Balance of forces at the hip shown by models made from wood
and wire – frontal plane

Martin Moeser und Lothar Meinel

1. Basis of consideration: cable truss

The lightweight design is based on the triangle because of its structural stability. The elements of the triangle are stressed axially. The compression elements are subjected to buckling. Therefore they must be executed stiff (rigid). They are called rafters ore rods. The tension force can be transmitted by slack elements (ropes, cables). Then, we speak of a cable truss (Figure 1).

Triangle as the basis of lightweight construction
Figure 1:
Triangle as the basis of lightweight construction; wood-wire-model under load.
The compression elements consist of rods, the tension element is formed by a rope.

2. The two-leg stance (internal bracing)

2.1 Rhombus as base model

In the two-leg stance, the rigid elements are formed by the bones of the legs (tibia and femur) and the pelvis (neck of femur, iliac bone, sacrum). The center of gravity is located in the center of the sacrum (base of sacrum). On the floor, the legs meet at one point. Therefore, a rhombus is formed. This rhombus is balancing. As already mentioned, the both femur necks are components of the pelvis. The base of such a neck forms a pivot point (node).
The body weight acts as force F on the base of sacrum. In its further course, the force is transmitted through the pelvis and the legs to the feet and then on the ground and vice versa.
By inserting a "rope", which connects the basis of the both femur necks, two triangles are created. The supporting structure is treated as weightless.
The feet were brought together in one point, because of the oblique arrangement of the legs. As a result, horizontal forces are created which must be compensated.
A schematic representation of forces is given in Figure 2a. When a straight line is drawn from the base of femur neck to the feet, then the length of the legs are correctly reproduced. One can also prolong the femoral bones until they meet the line of outer load (dashed line), then the angle ratio (CCD angle) is properly shown. In the latter case, the pelvis-rope, herein referred to as pelvic floor, is stressed a little higher. The amount of the respective forces is registered, they were calculated graphically.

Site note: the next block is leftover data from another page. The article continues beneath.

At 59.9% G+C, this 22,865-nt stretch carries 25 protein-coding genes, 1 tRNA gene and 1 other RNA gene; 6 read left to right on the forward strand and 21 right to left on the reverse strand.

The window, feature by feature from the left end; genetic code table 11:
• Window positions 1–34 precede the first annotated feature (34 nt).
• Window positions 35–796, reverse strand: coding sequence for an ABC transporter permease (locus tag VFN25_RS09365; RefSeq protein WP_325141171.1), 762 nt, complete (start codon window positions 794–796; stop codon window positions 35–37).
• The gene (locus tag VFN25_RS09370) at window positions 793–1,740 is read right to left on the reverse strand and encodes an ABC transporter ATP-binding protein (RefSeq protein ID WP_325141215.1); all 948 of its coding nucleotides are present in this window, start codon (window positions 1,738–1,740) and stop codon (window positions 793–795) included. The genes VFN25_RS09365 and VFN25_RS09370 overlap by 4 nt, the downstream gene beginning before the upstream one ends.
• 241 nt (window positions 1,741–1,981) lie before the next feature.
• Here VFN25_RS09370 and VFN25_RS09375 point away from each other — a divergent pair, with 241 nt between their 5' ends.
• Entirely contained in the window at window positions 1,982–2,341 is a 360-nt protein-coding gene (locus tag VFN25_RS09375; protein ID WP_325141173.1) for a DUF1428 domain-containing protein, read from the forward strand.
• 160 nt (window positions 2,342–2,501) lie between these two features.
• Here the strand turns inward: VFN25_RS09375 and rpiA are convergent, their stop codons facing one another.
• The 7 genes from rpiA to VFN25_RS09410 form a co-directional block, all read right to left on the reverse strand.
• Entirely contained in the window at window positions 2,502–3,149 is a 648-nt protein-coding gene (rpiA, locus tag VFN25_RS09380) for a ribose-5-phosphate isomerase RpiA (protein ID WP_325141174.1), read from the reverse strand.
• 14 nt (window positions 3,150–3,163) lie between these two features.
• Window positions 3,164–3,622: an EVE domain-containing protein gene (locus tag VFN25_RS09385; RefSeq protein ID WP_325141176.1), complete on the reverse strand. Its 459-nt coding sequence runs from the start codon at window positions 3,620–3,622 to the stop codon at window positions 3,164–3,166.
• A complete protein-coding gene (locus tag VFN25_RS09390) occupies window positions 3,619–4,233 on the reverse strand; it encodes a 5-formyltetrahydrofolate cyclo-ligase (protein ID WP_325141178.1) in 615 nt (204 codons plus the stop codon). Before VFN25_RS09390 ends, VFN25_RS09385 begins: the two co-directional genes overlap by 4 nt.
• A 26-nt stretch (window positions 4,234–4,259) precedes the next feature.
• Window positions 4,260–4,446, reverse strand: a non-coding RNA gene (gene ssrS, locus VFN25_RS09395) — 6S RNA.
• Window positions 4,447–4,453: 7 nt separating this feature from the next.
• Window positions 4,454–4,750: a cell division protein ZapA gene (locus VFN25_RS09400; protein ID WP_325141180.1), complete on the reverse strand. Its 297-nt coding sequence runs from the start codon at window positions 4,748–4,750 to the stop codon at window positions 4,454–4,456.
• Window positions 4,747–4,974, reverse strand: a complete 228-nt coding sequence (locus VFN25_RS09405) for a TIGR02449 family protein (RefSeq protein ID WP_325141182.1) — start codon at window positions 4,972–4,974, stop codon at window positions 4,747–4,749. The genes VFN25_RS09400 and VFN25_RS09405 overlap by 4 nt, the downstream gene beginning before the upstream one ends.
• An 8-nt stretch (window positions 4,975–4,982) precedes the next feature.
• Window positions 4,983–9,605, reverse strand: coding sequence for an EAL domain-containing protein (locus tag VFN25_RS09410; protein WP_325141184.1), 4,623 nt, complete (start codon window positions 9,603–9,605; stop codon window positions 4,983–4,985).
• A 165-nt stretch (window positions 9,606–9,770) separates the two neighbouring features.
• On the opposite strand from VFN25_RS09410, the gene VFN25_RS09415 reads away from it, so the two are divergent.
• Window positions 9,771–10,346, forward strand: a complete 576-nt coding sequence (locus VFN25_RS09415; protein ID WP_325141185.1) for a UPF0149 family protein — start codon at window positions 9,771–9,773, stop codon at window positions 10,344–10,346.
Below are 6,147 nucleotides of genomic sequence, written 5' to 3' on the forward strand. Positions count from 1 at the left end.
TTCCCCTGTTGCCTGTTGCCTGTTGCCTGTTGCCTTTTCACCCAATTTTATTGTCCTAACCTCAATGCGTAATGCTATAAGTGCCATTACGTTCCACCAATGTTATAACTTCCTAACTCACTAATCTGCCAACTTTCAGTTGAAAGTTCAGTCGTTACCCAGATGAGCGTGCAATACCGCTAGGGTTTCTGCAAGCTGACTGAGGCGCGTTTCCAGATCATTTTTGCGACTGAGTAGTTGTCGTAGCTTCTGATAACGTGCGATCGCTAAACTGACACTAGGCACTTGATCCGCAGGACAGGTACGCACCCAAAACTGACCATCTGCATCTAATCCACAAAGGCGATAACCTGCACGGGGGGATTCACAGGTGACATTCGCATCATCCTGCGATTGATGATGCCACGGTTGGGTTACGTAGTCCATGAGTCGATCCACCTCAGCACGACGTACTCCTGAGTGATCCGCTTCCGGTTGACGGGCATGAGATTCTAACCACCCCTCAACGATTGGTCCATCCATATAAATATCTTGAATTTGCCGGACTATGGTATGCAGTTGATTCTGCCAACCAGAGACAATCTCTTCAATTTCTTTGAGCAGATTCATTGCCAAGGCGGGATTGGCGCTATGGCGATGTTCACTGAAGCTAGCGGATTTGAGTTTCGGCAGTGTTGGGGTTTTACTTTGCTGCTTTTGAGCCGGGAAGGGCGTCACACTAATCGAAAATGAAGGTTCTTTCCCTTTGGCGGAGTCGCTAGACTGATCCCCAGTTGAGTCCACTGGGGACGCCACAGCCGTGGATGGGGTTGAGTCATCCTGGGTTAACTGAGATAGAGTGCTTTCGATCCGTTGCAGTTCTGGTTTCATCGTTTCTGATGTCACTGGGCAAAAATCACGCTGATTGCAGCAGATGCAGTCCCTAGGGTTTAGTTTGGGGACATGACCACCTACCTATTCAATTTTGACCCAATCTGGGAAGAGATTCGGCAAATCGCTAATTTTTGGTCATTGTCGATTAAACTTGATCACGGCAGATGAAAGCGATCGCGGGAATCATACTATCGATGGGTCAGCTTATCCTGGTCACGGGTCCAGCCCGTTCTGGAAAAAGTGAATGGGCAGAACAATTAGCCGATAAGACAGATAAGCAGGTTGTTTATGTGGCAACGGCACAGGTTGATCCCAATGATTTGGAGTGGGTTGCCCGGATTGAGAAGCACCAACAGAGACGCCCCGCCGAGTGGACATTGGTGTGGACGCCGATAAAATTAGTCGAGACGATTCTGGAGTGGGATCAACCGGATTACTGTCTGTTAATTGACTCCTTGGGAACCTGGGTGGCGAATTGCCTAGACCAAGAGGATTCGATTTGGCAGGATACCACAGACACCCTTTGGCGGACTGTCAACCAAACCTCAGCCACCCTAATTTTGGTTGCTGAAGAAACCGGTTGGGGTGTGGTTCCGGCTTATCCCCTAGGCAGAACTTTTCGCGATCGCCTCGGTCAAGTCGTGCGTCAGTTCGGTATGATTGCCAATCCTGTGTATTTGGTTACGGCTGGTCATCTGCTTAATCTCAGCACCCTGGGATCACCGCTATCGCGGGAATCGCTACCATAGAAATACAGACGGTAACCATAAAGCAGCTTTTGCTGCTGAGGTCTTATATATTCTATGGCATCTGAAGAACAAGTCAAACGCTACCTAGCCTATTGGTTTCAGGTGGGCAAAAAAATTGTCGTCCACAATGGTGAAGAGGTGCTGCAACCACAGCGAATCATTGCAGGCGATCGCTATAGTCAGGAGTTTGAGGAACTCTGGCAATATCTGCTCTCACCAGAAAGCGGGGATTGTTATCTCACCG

The corresponding wood-wire model is shown in Figure 2b.
The lines of forces were sketched into a skeleton model (Figure 2c).

The two-leg stance as coupling of two triangles
Figure 2: Two-leg stance represented as the coupling of two triangles; a cable connects the basis of both necks
a) schematic force diagram, force values registered; the both femoral bones are dotted, load F as body weight (G)
b) wood-wire model under load (coarse scaled)
c) lines of forces drawn into an upright skeleton, S = center of gravity

2.2 Hip joint introduced

The nod of the hip joint is placed into the joint gap. The hip joint is supported by the ischium. Of major importance are the rotators, especially the quadratus femoris muscle. Attached at basis of the femur neck, they pull to the ischium, where they produce a bending moment. To compensate the bending moment, the ischium is hold by the sacrotuberous ligament, wich leads to the center of the sacrum.
In the horizontal plane, the pelvis is held together by the sacrospinous ligament. Divided into two branches, it leads horizontally from the hip joint to the lower part of the sacrum and then further to the opposite hip joint. The rotators provide a load-dependent modulation of the stresses in the femur neck. As a result bending is avoided there.
The calculated forces scheme is given in Figure 3a. The wood-wire model is shown in Figure 3b. The lines of forces are drawn into an X-ray image (Figure 3c).

Hip joint introduced
Figure 3: Hip joint introduced; ischium as a support
a) schematic diagram of the forces. Both femurs were prolonged to the line of outer load.
The rotators respectively connect the basis of the femur neck with the ischium.
b) Wood-wire model: muscles represented by red wire, ligaments by blue wirec)
c) The lines of forces are drawn into an X-ray image (female, about 50 years old)

2.3 Sacroiliac joint introduced

The sacrum is a broad bone. Its horizontal branches are referred to as "pars lateralis" or "ala of sacrum". The surfaces of the sacroiliac joint are relatively large.
As in the case of the hip joint, the nod of the sacroiliac joint is placed into the joint space.
From the hip joint the force rises steeply and follows strictly the body of ilium until it reaches the sacroiliac joint. Then the force runs horizontally through the ala of sacrum to the center of the sacrum (base of sacrum). From the sacroiliac joint, the sacrum is held in place by ligaments which pull to the lower part of the sacrum. The sacroiliac ligaments are strongly fanned. They hold the sacrum is in a loop
The force diagram is given in Figure 4a. The wood-wire model is shown in Figure 4b.
The lines of forces are again shown in a radiograph (Figure 4c).

Figure 4: Introduction of sacroiliac joint
a) schematic force diagram; ligaments form a loop, in which the sacrum is suspended.
b) Wood-wire model: red wire as muscles, blue wire as ligaments
c) representation of the forces on the radiograph

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